Boris is at it again. In his “leadership manifesto” speech in the Daily Telegraph on 16th September 2017, Boris has resurrected the £350 million claim which was proved to be demonstrably false during the Referendum campaign. (For clarity, that would be our gross EU contribution without the rebate negotiated so brilliantly by Margaret Thatcher and without the investment back into the UK of considerable EU funds). His exact words, that we can “take back control of roughly £350 million per week” could be seen as accurately describing the theoretical gross contribution (even though that amount is never paid) – but then he goes and spoils it by saying how fine it would be if “a lot of that money went on the NHS”, so clearly implying that it is a real cash amount we’d save if we left the EU. It’s not.
Why does he do it? Government ministers aren’t supposed to lie about government spending – Brazilian President Dilma Rousseff was impeached for doing just that. And its not as if Boris doesn’t know the underlying facts perfectly well.
Possibly, he just doesn’t hold the truth too dear. As the Independent noted on 27th June 2016: “In 1988 the young Johnson was sacked from The Times for fabricating a quote in an article, and in 2004 he was “relieved of his duties” as shadow arts minister of the Tory Party for allegedly lying about an extra-marital affair”. And of course, there’s another politician with strange blond hair just across the Atlantic who made “alternative fact” peddling into an art form.
Yet for a man presumably looking to become Prime Minister, it’s strange that he’d drag up a falsehood that’s so easily proven.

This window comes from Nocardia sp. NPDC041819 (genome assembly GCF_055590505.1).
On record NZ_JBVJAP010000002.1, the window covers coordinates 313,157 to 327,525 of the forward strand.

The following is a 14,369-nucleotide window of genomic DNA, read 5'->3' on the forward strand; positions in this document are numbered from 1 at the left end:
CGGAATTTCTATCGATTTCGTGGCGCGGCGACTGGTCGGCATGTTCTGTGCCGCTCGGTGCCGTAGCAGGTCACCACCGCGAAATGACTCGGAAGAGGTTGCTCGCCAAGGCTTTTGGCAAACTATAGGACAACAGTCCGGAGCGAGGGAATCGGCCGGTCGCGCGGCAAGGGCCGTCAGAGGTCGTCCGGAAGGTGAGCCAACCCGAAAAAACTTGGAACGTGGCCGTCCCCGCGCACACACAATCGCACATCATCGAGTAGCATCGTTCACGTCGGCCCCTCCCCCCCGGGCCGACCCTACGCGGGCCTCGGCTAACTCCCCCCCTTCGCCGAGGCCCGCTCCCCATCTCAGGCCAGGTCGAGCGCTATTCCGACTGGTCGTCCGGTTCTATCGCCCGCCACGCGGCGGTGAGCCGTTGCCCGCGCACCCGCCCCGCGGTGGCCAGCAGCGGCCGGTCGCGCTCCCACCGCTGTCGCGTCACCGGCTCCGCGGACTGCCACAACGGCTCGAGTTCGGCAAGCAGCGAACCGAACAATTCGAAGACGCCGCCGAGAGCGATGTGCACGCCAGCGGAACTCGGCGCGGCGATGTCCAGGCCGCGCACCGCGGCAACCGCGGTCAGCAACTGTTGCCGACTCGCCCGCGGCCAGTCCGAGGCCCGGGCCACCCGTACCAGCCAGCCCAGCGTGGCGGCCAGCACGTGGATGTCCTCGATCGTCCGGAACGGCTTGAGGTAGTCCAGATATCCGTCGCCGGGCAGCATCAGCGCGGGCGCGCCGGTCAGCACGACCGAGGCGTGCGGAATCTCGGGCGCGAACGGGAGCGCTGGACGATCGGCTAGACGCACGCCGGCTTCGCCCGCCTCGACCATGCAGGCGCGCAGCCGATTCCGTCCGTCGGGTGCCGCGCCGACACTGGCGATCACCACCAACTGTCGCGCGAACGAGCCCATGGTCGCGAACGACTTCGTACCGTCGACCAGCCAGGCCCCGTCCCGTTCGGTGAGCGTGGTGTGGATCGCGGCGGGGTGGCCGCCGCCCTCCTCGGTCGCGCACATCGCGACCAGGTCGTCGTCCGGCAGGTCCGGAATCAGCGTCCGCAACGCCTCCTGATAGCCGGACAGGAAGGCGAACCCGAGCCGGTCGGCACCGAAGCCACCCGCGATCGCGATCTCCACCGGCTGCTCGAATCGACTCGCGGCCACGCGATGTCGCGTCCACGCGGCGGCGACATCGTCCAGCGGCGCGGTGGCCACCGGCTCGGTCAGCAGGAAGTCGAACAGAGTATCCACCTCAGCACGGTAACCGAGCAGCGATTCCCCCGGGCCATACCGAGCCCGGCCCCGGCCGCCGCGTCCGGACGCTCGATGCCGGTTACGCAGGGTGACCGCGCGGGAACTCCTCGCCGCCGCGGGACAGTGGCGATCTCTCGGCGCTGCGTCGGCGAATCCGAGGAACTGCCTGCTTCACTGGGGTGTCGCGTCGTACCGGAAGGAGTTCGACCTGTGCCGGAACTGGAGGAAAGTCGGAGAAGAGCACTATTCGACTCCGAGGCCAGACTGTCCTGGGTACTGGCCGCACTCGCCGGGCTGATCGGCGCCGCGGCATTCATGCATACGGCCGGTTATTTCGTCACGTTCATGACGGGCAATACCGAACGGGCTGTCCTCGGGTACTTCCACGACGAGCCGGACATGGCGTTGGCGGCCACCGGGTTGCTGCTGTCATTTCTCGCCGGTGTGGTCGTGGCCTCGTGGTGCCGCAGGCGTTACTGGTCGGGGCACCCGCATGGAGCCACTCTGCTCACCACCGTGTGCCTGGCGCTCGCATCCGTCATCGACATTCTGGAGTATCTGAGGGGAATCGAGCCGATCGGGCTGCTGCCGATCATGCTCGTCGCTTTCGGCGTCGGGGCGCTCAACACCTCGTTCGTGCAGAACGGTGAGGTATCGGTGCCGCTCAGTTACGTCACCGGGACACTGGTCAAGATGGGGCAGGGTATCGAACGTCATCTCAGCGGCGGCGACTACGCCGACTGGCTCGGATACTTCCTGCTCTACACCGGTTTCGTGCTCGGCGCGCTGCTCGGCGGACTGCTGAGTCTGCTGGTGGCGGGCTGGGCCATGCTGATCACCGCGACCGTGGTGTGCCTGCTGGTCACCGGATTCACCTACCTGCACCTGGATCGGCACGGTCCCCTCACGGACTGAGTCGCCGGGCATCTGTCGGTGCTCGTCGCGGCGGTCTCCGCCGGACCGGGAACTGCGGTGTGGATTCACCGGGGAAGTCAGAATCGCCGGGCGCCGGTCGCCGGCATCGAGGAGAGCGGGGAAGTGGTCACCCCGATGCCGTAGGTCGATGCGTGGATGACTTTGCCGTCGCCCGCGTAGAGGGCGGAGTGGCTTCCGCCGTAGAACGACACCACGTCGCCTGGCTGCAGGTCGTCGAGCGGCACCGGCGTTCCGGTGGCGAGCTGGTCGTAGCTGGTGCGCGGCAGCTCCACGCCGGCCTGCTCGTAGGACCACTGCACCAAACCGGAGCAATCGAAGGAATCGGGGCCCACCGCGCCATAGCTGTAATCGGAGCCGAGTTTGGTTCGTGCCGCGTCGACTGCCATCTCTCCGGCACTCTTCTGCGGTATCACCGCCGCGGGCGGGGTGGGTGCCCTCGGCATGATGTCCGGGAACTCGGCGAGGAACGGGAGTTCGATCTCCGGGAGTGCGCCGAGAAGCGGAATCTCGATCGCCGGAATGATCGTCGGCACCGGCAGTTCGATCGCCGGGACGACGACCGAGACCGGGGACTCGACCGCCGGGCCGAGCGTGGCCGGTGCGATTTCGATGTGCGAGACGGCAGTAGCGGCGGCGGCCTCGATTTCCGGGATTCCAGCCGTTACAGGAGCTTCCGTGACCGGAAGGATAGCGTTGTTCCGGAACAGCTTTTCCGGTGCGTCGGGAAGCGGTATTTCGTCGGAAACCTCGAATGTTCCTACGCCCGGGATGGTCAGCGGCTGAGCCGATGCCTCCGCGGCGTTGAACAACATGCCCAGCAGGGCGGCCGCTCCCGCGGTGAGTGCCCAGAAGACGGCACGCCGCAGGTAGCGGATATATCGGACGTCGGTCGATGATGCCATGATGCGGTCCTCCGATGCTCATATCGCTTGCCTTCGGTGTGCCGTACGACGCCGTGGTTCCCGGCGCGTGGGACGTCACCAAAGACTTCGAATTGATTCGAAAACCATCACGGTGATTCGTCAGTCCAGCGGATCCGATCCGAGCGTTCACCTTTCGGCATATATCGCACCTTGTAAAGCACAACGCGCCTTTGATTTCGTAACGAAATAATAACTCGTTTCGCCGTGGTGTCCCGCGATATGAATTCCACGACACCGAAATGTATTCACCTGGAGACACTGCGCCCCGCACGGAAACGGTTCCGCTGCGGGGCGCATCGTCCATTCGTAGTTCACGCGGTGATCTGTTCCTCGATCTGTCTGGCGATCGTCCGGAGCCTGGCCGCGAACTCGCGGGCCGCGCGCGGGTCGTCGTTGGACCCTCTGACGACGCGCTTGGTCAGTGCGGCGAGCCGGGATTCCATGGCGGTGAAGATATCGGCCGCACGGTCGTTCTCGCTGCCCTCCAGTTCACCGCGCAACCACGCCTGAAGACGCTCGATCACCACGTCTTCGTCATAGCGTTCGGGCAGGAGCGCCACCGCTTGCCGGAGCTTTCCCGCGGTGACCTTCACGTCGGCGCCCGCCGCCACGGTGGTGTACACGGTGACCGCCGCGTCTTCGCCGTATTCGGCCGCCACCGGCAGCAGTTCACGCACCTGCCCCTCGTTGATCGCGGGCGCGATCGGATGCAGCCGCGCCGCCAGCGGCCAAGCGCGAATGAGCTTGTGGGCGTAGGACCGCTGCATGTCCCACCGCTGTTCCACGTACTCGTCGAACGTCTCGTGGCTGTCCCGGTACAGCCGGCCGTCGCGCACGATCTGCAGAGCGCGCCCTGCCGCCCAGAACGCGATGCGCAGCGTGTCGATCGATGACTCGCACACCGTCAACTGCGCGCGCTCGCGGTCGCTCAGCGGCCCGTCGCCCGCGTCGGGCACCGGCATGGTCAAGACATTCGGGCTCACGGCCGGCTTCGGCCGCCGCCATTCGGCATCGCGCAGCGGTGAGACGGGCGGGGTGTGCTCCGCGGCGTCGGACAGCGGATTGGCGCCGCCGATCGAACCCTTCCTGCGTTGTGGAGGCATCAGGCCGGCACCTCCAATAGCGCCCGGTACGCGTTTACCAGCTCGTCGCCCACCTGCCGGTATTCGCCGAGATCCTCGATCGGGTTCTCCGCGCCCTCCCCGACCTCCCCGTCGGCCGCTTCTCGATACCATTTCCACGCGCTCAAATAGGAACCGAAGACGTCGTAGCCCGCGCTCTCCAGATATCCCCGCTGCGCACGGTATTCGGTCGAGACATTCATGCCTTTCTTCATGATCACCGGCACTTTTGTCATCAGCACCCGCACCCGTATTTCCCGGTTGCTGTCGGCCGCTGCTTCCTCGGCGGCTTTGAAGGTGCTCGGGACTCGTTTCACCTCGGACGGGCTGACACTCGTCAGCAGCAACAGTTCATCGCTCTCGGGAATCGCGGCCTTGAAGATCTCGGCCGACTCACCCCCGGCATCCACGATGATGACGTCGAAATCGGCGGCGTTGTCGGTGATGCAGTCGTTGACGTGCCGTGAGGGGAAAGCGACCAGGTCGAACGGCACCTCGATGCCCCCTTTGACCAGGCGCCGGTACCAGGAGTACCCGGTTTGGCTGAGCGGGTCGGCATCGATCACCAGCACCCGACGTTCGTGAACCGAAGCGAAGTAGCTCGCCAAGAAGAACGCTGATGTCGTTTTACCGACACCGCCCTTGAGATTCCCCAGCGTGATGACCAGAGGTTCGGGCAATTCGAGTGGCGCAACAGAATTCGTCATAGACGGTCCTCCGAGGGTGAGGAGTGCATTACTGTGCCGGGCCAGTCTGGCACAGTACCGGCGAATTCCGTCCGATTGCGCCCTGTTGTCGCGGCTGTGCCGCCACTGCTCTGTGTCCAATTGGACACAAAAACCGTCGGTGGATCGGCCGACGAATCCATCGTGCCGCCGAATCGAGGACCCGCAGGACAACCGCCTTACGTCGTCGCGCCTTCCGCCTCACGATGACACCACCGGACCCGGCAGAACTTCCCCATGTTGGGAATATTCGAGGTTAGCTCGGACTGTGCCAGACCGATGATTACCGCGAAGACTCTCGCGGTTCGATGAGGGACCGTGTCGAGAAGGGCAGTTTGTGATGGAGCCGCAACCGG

Except that the lie is a massively useful political tool. Just as during the Referendum, it refocuses the entire debate back onto itself. Hence Nicola Sturgeon’s attack on Boris to “Get that lie off your bus”. It was music to his ears because every time the issue is raised it reminds people that the UK is a net payer into the EU budget which is a key point of the Leave narrative, completely ignoring the fact that the net economic benefit of EU membership is at least six times as great as the cost. With the EU negotiations in disarray and the Conservative having lost their majority, this is just a dog-whistle to galvanise their supporters. It’s clever but unscrupulous.
We mustn’t fall for it this time. Let’s keep the debate where it belongs, focused on:
- The government’s attempt at an unconstitutional power-grab
- The dismal lack of progress in the Brexit negotiations
- The damage Brexit is doing to our economy and our standing in the world